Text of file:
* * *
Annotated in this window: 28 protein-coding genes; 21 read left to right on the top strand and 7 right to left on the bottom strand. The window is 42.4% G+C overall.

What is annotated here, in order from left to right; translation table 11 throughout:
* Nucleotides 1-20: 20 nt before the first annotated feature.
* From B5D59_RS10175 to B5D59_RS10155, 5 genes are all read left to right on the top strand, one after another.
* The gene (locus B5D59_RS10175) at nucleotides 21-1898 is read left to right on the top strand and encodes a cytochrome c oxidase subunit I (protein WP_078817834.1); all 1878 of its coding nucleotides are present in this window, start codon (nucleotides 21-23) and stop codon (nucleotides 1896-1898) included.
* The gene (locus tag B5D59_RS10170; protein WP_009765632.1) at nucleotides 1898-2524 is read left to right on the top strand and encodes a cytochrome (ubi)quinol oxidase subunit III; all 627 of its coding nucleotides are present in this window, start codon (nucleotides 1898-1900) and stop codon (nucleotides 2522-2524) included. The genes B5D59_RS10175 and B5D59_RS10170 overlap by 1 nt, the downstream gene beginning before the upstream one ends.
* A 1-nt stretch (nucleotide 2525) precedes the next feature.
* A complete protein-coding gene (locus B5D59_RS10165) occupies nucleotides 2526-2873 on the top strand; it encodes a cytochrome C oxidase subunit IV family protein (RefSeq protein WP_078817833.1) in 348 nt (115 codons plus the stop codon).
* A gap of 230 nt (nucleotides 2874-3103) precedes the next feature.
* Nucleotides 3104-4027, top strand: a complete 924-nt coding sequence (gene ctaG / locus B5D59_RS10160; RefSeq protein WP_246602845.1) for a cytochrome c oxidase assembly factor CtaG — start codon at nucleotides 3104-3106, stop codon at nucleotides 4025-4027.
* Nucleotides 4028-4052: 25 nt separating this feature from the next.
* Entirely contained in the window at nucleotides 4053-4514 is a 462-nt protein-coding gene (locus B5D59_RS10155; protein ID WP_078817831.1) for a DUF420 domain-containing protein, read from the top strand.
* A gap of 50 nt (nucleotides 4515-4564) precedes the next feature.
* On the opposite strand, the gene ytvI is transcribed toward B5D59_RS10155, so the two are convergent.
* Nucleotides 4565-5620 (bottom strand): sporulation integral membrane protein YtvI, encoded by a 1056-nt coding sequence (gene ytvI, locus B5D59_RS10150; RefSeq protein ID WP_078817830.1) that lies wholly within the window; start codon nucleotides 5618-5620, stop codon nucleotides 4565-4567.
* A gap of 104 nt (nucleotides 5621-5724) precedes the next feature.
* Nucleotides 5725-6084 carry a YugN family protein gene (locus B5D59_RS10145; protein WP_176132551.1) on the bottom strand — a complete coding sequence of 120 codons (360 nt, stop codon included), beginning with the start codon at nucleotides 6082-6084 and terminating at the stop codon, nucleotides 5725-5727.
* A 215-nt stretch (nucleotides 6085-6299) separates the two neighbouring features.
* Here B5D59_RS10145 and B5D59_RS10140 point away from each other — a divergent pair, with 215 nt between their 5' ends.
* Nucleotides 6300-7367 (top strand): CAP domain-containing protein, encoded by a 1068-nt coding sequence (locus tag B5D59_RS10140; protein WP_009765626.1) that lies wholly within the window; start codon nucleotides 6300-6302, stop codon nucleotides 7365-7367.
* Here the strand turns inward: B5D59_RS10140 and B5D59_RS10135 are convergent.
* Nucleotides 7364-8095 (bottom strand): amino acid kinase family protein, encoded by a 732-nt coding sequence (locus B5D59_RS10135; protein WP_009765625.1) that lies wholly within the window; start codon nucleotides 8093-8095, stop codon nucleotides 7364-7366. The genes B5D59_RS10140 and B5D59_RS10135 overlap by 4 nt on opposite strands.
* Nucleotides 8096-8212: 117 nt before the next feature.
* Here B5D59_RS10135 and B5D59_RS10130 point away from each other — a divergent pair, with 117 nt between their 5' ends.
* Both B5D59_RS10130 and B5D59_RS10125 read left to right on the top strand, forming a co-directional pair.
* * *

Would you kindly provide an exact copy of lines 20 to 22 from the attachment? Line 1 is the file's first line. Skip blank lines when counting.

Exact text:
* Nucleotides 6300-7367 (top strand): CAP domain-containing protein, encoded by a 1068-nt coding sequence (locus tag B5D59_RS10140; protein WP_009765626.1) that lies wholly within the window; start codon nucleotides 6300-6302, stop codon nucleotides 7365-7367.
* Here the strand turns inward: B5D59_RS10140 and B5D59_RS10135 are convergent.
* Nucleotides 7364-8095 (bottom strand): amino acid kinase family protein, encoded by a 732-nt coding sequence (locus B5D59_RS10135; protein WP_009765625.1) that lies wholly within the window; start codon nucleotides 8093-8095, stop codon nucleotides 7364-7366. The genes B5D59_RS10140 and B5D59_RS10135 overlap by 4 nt on opposite strands.